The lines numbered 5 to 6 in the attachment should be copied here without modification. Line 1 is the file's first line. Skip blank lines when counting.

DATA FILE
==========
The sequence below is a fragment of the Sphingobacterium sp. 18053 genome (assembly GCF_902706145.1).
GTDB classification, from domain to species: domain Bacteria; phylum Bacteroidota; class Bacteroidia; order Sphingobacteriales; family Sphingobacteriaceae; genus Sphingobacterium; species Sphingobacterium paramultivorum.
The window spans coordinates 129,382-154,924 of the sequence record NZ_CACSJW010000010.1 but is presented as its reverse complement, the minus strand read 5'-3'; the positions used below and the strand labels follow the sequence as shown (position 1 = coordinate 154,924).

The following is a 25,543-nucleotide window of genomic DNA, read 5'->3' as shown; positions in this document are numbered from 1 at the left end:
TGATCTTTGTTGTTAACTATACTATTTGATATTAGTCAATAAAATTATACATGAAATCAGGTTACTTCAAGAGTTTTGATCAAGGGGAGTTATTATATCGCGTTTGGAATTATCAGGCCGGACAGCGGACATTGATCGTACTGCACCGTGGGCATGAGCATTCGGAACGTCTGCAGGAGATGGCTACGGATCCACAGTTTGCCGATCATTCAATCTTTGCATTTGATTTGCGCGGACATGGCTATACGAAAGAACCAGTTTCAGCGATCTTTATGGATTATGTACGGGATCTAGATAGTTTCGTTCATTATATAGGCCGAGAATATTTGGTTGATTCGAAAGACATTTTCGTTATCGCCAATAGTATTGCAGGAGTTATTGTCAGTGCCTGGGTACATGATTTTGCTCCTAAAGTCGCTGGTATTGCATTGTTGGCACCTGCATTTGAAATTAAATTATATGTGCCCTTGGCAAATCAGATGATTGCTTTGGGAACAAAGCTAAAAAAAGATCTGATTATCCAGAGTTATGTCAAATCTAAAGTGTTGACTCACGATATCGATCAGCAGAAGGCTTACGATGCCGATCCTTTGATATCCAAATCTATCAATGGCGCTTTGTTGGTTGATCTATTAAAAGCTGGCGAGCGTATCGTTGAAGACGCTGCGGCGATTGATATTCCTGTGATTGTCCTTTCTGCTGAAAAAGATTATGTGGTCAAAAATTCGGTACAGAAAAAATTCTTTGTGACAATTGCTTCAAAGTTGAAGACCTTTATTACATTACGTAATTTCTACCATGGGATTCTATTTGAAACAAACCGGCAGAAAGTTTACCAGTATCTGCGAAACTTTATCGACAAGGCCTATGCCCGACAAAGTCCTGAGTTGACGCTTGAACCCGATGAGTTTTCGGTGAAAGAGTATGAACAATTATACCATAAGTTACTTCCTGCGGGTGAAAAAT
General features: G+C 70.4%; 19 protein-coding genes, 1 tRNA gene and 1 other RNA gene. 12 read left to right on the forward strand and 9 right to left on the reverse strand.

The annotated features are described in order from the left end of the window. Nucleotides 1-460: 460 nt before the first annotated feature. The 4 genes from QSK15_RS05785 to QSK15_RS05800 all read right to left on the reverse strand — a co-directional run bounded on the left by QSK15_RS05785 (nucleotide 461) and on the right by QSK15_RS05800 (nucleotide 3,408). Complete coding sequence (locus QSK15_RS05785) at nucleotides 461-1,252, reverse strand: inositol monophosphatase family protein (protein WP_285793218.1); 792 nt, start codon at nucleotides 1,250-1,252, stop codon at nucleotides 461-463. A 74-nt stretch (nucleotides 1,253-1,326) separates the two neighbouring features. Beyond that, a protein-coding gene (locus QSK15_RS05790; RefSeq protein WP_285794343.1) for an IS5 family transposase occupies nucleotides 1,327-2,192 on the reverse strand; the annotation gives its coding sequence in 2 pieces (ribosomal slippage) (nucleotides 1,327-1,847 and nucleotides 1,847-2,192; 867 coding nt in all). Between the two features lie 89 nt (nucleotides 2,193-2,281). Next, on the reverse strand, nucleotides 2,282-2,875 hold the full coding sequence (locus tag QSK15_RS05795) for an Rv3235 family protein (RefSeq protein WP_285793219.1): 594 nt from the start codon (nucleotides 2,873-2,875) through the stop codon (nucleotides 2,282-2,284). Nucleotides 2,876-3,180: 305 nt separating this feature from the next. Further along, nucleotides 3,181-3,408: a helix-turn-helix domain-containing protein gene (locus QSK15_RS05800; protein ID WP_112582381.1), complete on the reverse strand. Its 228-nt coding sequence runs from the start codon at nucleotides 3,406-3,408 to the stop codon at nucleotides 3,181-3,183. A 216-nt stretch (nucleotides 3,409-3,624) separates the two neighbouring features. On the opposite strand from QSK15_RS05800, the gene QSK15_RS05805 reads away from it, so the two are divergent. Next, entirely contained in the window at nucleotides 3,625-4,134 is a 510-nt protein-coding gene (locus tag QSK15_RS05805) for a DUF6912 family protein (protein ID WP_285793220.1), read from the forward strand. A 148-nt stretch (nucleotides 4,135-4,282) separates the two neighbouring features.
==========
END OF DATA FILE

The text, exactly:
TGATCTTTGTTGTTAACTATACTATTTGATATTAGTCAATAAAATTATACATGAAATCAGGTTACTTCAAGAGTTTTGATCAAGGGGAGTTATTATATCGCGTTTGGAATTATCAGGCCGGACAGCGGACATTGATCGTACTGCACCGTGGGCATGAGCATTCGGAACGTCTGCAGGAGATGGCTACGGATCCACAGTTTGCCGATCATTCAATCTTTGCATTTGATTTGCGCGGACATGGCTATACGAAAGAACCAGTTTCAGCGATCTTTATGGATTATGTACGGGATCTAGATAGTTTCGTTCATTATATAGGCCGAGAATATTTGGTTGATTCGAAAGACATTTTCGTTATCGCCAATAGTATTGCAGGAGTTATTGTCAGTGCCTGGGTACATGATTTTGCTCCTAAAGTCGCTGGTATTGCATTGTTGGCACCTGCATTTGAAATTAAATTATATGTGCCCTTGGCAAATCAGATGATTGCTTTGGGAACAAAGCTAAAAAAAGATCTGATTATCCAGAGTTATGTCAAATCTAAAGTGTTGACTCACGATATCGATCAGCAGAAGGCTTACGATGCCGATCCTTTGATATCCAAATCTATCAATGGCGCTTTGTTGGTTGATCTATTAAAAGCTGGCGAGCGTATCGTTGAAGACGCTGCGGCGATTGATATTCCTGTGATTGTCCTTTCTGCTGAAAAAGATTATGTGGTCAAAAATTCGGTACAGAAAAAATTCTTTGTGACAATTGCTTCAAAGTTGAAGACCTTTATTACATTACGTAATTTCTACCATGGGATTCTATTTGAAACAAACCGGCAGAAAGTTTACCAGTATCTGCGAAACTTTATCGACAAGGCCTATGCCCGACAAAGTCCTGAGTTGACGCTTGAACCCGATGAGTTTTCGGTGAAAGAGTATGAACAATTATACCATAAGTTACTTCCTGCGGGTGAAAAAT
General features: G+C 70.4%; 19 protein-coding genes, 1 tRNA gene and 1 other RNA gene. 12 read left to right on the forward strand and 9 right to left on the reverse strand.